The Keynesian stimulus theory fails for the simple reason that it is only half a theory. It correctly describes how deficit spending can raise the level of demand in part of the economy, and ignores how government borrowing to finance deficit spending automatically reduces demand elsewhere. Exculpatory allusions to idle saving simply do not wash in a modern economy supported by a modern financial system. Deficit spending does not create real purchasing power and so it cannot increase total demand in the economy. Deficit spending can only shift the pattern of demand toward government-centric preferences.
Empirical research rarely provides a simple, single answer to a policy question, and examinations of Keynesian stimulus are no exception. Yet the available results consistently indicate that, using a modern macroeconomic model and treating monetary policy carefully, Keynesian stimulus's short-term effects lie somewhere in the narrow range between slim and none. Keynesian stimulus produces debt, not jobs.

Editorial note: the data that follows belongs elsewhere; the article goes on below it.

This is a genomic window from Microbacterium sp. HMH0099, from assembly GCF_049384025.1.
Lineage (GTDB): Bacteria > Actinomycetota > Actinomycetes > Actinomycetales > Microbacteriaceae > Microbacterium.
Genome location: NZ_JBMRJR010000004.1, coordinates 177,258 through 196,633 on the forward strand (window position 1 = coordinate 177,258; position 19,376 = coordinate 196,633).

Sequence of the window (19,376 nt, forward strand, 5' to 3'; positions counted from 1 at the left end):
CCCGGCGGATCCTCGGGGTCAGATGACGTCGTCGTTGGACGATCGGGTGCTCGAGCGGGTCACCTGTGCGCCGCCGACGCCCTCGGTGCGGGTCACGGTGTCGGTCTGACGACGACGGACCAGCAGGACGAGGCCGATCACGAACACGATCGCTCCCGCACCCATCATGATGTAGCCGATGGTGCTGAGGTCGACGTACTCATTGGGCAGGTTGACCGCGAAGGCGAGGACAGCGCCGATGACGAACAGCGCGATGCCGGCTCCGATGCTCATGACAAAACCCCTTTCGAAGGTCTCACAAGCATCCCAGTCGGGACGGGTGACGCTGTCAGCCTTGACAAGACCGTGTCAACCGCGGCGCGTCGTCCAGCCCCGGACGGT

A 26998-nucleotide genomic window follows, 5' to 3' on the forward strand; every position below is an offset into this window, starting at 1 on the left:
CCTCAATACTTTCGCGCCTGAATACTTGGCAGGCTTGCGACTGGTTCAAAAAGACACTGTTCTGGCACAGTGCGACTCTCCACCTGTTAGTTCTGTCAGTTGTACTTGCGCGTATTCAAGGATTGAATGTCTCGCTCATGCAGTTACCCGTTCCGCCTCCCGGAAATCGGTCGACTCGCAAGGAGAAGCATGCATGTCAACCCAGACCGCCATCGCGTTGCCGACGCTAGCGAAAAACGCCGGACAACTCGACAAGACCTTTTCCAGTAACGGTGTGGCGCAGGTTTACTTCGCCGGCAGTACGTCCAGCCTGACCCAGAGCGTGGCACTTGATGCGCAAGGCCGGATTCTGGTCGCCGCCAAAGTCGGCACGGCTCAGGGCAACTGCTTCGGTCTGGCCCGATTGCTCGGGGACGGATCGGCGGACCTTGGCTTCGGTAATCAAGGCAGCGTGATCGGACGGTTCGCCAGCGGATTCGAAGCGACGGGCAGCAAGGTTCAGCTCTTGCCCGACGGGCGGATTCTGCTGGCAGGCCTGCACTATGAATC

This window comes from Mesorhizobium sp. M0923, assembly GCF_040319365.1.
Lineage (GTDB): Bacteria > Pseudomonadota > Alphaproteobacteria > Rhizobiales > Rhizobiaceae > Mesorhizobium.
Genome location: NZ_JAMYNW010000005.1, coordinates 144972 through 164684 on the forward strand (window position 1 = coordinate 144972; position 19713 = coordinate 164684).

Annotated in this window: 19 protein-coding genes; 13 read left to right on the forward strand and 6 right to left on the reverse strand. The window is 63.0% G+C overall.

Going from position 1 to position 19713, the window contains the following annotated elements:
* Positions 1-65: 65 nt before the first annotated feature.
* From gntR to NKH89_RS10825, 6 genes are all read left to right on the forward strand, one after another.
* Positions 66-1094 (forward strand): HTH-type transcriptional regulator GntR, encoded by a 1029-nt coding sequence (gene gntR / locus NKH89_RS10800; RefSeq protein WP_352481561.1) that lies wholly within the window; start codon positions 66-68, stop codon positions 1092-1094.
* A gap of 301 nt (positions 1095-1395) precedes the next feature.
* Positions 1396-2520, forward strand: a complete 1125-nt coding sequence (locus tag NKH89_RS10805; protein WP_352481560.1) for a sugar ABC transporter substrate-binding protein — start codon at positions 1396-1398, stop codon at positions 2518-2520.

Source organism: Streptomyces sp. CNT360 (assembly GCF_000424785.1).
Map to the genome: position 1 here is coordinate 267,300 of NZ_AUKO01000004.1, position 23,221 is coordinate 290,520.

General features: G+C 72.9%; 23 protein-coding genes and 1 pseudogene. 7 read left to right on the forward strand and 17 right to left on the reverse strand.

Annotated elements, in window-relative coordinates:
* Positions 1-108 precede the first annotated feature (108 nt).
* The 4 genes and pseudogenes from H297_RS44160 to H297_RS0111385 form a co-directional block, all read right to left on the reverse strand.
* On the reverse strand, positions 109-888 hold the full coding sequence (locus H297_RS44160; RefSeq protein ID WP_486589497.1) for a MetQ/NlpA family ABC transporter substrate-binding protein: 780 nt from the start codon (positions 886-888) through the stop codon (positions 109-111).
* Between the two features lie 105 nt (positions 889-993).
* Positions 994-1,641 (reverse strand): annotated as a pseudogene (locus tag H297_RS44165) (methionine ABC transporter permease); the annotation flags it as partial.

Bad policy ideas rarely go away forever. Circumstances change, memories fade, political fashions come and go. The current global experiments with Keynesian fiscal stimulus will fail as they have failed before. Unfortunately, the price of learning this lesson yet again is an unnecessarily prolonged recession, a weaker recovery, and millions more lost jobs--and, of course, the massive increases in public debt.
J. D. Foster, Ph.D., is Norman B. Ture Senior Fellow in the Economics of Fiscal Policy in the Thomas A. Roe Institute for Economic Policy Studies at The Heritage Foundation.